A FEW DAYS AGO, Formula 1 driver Lewis Hamilton created history. On a treacherously wet and slippery track, starting from a tough sixth place, while rival cars often spun out of control, the British champion driver finished first at the Turkish Grand Prix. The second best that day (Sergio Pérez) finished over 30 seconds behind him. Hamilton’s teammate Valtteri Bottas, equipped with the same Mercedes car, finished 14th. Later, Hamilton would remark, “Today, I deserve my respect. My peers will know… it is not a car thing.”
By winning the Turkish Grand Prix, Hamilton achieved what was once considered unachievable. He equalled Michael Schumacher’s record of seven world championship titles. Hamilton is already the world’s most successful driver, having gone past Schumacher’s record of 91 wins in October. Next year, he has every chance of adding an eighth world title.
Hamilton always stood out, right from his very first season as a Formula 1 driver. Not just because he had made what is considered Formula 1’s greatest debut season. But also because of how he looked. Like most sports which require large financial backing, motorsport lacks notoriously in its diversity. It is structured in such a way as to allow only a select privileged few. Hamilton may be the greatest Formula 1 driver in history, but he is still an anomaly. He remains till date the sport’s only Black driver. While his achievements on the track are jaw-dropping, what is equally astounding is how he got on that track in the first place.
Reading his background, one may be forgiven for thinking he has no business being around it. He came from a humble background and was the grandchild (from his father’s side) of immigrants from the Caribbean, whose father had to mortgage his house and juggle multiple jobs to support his talented son. When a young Hamilton would participate in racing competitions, his family, often the only Black people at the races, it is said, would often be subjected to racial abuse.
It is perhaps unsurprising given Hamilton’s background that when the protests around the Black Lives Matter campaign erupted this year, Hamilton would try to goad his sport towards change. Formula 1 isn’t just predominantly white. It is also an incredibly stuffy and staid sport that rarely ever engages with anything outside its bubble of racing cars and engineering.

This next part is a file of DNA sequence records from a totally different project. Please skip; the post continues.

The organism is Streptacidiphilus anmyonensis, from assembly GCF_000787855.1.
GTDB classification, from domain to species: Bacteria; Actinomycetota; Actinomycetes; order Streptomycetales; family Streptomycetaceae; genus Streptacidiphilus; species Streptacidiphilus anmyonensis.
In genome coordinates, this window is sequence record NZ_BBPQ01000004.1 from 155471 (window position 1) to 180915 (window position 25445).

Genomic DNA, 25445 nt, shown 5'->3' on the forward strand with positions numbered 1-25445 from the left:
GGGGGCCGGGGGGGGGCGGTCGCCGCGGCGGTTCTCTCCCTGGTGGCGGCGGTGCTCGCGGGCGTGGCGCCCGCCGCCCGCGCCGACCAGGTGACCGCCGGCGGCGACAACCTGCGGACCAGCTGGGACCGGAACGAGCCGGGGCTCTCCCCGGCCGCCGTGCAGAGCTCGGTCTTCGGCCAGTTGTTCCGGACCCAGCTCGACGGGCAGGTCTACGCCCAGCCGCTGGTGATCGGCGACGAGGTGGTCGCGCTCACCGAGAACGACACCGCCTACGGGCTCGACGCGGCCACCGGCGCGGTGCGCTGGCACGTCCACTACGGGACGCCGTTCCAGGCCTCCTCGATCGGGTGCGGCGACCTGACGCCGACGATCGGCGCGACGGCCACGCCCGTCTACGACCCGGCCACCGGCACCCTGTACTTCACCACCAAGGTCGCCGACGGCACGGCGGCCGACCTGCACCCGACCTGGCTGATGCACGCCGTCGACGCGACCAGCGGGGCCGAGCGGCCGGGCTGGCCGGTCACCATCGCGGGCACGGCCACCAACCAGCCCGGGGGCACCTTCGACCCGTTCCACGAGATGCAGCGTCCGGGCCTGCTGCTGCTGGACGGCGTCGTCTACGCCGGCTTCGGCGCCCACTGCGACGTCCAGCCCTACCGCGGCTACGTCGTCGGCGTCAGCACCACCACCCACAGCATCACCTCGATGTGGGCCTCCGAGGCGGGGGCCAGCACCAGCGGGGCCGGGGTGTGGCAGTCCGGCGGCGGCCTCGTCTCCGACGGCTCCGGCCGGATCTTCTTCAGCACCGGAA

In the last few months, Hamilton has emerged as something of motorsport’s conscience, as he has pushed for changes. He has called the sport out and its participants for remaining silent after the death of George Floyd; he’s attended rallies; and announced plans to set up a commission to increase diversity in motorsport. He’s made the sport and its participants reconsider their opinions and their unwillingness to participate in issues outside of the ambit of their sport. Under pressure, a few things have happened. Some have promised to look into ways of opening up the doors of the sport to more diverse people. Mercedes has changed its car from its customary silver to black for this season as a symbol of solidarity with the Black Lives Matter campaign. Much of this is symbolic. But by just forcing the sport to face its biases, Hamilton has already achieved something.
There has also been some hostile resistance. The motorsport legend Mario Andretti, for instance, called Hamilton ‘militant’. The former Russian driver Vitaly Petrov, who claimed Hamilton was going too far, told one media outlet, “What if one of the drivers comes out as gay? Will they go out with a rainbow flag and urge everyone else to become gay or something?”
But Hamilton has been pushing on. He recently told The New York Times, “The time for platitudes and token gestures is over…When I look back in 20 years, I want to see the sport that gave a shy, working-class Black kid so much opportunity become as diverse as the complex and multicultural world we live in.”
While Hamilton blazes through the record books, it may be with regard to privilege and race in motorsport that he could leave his most lasting contribution.